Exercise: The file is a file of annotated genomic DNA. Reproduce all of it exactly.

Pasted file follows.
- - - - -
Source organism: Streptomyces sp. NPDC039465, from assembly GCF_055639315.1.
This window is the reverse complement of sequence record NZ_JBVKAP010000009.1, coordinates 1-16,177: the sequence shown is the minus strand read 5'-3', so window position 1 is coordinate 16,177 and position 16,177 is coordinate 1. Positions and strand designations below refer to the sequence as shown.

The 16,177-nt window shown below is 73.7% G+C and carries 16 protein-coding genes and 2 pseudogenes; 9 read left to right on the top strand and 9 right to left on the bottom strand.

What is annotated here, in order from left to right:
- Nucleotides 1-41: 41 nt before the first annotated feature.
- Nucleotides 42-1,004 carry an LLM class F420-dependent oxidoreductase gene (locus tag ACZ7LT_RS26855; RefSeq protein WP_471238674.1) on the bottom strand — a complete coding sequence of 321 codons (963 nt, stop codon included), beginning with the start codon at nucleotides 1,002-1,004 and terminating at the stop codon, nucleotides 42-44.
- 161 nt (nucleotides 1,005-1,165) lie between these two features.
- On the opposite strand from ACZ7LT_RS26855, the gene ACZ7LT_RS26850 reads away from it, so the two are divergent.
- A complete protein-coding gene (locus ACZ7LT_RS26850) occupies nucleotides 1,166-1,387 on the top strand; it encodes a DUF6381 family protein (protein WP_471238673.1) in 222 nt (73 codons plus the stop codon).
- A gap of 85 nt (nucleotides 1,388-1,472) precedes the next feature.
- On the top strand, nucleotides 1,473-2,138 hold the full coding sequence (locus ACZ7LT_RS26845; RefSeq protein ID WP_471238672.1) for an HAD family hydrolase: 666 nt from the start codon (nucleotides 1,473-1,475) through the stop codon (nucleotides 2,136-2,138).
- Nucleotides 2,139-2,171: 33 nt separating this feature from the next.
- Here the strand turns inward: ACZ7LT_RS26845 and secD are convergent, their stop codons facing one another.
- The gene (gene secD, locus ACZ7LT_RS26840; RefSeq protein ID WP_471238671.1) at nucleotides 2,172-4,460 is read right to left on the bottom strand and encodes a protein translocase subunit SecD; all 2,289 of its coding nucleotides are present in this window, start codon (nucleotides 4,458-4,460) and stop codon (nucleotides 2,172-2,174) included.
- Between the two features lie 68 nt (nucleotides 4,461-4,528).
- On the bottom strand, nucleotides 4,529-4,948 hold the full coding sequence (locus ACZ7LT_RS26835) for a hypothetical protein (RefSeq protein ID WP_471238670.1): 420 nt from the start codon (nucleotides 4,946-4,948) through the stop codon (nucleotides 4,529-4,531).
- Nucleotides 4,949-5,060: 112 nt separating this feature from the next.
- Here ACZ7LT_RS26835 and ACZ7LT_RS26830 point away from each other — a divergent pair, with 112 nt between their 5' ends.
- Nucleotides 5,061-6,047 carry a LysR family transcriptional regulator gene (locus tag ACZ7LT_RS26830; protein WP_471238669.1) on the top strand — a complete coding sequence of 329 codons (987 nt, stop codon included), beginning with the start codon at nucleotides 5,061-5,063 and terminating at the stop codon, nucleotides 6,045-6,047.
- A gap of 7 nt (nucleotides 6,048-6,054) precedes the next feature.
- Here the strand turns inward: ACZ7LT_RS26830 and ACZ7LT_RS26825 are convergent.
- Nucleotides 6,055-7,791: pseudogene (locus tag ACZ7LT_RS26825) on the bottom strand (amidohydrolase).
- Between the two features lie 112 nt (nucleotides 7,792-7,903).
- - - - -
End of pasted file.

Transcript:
Source organism: Streptomyces sp. NPDC039465, from assembly GCF_055639315.1.
This window is the reverse complement of sequence record NZ_JBVKAP010000009.1, coordinates 1-16,177: the sequence shown is the minus strand read 5'-3', so window position 1 is coordinate 16,177 and position 16,177 is coordinate 1. Positions and strand designations below refer to the sequence as shown.

The 16,177-nt window shown below is 73.7% G+C and carries 16 protein-coding genes and 2 pseudogenes; 9 read left to right on the top strand and 9 right to left on the bottom strand.

What is annotated here, in order from left to right:
- Nucleotides 1-41: 41 nt before the first annotated feature.
- Nucleotides 42-1,004 carry an LLM class F420-dependent oxidoreductase gene (locus tag ACZ7LT_RS26855; RefSeq protein WP_471238674.1) on the bottom strand — a complete coding sequence of 321 codons (963 nt, stop codon included), beginning with the start codon at nucleotides 1,002-1,004 and terminating at the stop codon, nucleotides 42-44.
- 161 nt (nucleotides 1,005-1,165) lie between these two features.
- On the opposite strand from ACZ7LT_RS26855, the gene ACZ7LT_RS26850 reads away from it, so the two are divergent.
- A complete protein-coding gene (locus ACZ7LT_RS26850) occupies nucleotides 1,166-1,387 on the top strand; it encodes a DUF6381 family protein (protein WP_471238673.1) in 222 nt (73 codons plus the stop codon).
- A gap of 85 nt (nucleotides 1,388-1,472) precedes the next feature.
- On the top strand, nucleotides 1,473-2,138 hold the full coding sequence (locus ACZ7LT_RS26845; RefSeq protein ID WP_471238672.1) for an HAD family hydrolase: 666 nt from the start codon (nucleotides 1,473-1,475) through the stop codon (nucleotides 2,136-2,138).
- Nucleotides 2,139-2,171: 33 nt separating this feature from the next.
- Here the strand turns inward: ACZ7LT_RS26845 and secD are convergent, their stop codons facing one another.
- The gene (gene secD, locus ACZ7LT_RS26840; RefSeq protein ID WP_471238671.1) at nucleotides 2,172-4,460 is read right to left on the bottom strand and encodes a protein translocase subunit SecD; all 2,289 of its coding nucleotides are present in this window, start codon (nucleotides 4,458-4,460) and stop codon (nucleotides 2,172-2,174) included.
- Between the two features lie 68 nt (nucleotides 4,461-4,528).
- On the bottom strand, nucleotides 4,529-4,948 hold the full coding sequence (locus ACZ7LT_RS26835) for a hypothetical protein (RefSeq protein ID WP_471238670.1): 420 nt from the start codon (nucleotides 4,946-4,948) through the stop codon (nucleotides 4,529-4,531).
- Nucleotides 4,949-5,060: 112 nt separating this feature from the next.
- Here ACZ7LT_RS26835 and ACZ7LT_RS26830 point away from each other — a divergent pair, with 112 nt between their 5' ends.
- Nucleotides 5,061-6,047 carry a LysR family transcriptional regulator gene (locus tag ACZ7LT_RS26830; protein WP_471238669.1) on the top strand — a complete coding sequence of 329 codons (987 nt, stop codon included), beginning with the start codon at nucleotides 5,061-5,063 and terminating at the stop codon, nucleotides 6,045-6,047.
- A gap of 7 nt (nucleotides 6,048-6,054) precedes the next feature.
- Here the strand turns inward: ACZ7LT_RS26830 and ACZ7LT_RS26825 are convergent.
- Nucleotides 6,055-7,791: pseudogene (locus tag ACZ7LT_RS26825) on the bottom strand (amidohydrolase).
- Between the two features lie 112 nt (nucleotides 7,792-7,903).